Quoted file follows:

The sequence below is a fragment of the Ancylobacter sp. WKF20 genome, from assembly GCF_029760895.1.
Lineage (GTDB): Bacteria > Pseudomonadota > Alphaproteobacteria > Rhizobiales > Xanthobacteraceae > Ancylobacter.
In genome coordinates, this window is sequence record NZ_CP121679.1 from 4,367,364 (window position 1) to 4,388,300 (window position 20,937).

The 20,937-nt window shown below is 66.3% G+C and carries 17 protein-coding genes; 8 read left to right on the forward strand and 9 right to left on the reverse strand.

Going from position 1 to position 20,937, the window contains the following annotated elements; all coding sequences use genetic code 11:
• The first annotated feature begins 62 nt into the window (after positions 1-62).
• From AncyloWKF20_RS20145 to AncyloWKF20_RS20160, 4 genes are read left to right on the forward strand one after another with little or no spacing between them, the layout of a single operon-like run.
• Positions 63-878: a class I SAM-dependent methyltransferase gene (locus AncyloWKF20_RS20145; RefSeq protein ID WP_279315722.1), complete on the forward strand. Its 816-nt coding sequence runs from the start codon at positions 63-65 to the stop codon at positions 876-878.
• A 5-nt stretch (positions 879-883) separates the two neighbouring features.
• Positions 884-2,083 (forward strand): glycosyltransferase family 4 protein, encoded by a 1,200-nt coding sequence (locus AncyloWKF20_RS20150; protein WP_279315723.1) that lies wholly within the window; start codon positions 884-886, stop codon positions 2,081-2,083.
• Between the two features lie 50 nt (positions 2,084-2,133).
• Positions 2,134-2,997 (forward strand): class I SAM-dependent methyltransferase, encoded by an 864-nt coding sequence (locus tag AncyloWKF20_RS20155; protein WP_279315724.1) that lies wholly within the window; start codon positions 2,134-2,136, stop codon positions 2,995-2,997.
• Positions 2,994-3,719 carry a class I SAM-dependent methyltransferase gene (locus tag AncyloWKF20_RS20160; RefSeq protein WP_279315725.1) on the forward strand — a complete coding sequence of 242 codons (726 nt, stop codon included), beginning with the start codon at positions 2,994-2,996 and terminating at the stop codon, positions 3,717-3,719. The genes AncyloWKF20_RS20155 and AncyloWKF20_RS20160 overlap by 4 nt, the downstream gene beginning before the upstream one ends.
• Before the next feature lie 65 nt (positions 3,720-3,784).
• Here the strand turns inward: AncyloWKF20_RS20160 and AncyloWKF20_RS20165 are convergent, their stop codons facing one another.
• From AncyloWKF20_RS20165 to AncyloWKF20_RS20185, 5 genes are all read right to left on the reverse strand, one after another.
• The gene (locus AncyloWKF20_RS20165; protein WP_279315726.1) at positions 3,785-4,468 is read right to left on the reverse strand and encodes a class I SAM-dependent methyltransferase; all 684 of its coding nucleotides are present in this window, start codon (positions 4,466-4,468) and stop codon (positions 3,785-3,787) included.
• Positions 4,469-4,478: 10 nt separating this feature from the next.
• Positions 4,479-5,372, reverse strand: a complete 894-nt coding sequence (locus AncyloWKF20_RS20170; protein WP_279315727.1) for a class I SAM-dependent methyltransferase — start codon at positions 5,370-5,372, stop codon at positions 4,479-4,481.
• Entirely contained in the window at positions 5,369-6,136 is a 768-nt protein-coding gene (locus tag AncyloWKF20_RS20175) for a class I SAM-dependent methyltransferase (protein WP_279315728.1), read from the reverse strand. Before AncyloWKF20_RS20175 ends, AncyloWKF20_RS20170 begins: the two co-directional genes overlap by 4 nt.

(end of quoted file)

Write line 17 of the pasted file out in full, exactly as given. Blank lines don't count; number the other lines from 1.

• The gene (locus AncyloWKF20_RS20165; protein WP_279315726.1) at positions 3,785-4,468 is read right to left on the reverse strand and encodes a class I SAM-dependent methyltransferase; all 684 of its coding nucleotides are present in this window, start codon (positions 4,466-4,468) and stop codon (positions 3,785-3,787) included.